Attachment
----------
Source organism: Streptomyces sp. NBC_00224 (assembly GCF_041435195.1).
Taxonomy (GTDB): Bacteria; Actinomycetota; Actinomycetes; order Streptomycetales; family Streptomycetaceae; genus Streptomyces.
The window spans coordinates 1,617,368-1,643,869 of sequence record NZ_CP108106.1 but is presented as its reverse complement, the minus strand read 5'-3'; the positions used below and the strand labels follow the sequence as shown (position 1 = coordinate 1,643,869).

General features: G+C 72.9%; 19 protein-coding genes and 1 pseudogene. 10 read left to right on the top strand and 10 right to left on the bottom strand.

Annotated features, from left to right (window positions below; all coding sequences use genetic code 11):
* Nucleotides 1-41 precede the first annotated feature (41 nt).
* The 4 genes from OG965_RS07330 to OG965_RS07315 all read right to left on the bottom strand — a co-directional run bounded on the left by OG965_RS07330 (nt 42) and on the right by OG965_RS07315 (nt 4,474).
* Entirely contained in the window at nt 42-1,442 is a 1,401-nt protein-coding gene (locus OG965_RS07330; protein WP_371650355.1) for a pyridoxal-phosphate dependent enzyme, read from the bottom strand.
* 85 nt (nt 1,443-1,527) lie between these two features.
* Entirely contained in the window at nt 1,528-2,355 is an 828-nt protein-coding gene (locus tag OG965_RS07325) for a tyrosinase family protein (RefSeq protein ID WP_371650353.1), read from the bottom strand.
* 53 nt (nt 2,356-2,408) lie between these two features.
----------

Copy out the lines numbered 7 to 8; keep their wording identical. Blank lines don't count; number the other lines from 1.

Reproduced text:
* The 4 genes from OG965_RS07330 to OG965_RS07315 all read right to left on the bottom strand — a co-directional run bounded on the left by OG965_RS07330 (nt 42) and on the right by OG965_RS07315 (nt 4,474).
* Entirely contained in the window at nt 42-1,442 is a 1,401-nt protein-coding gene (locus OG965_RS07330; protein WP_371650355.1) for a pyridoxal-phosphate dependent enzyme, read from the bottom strand.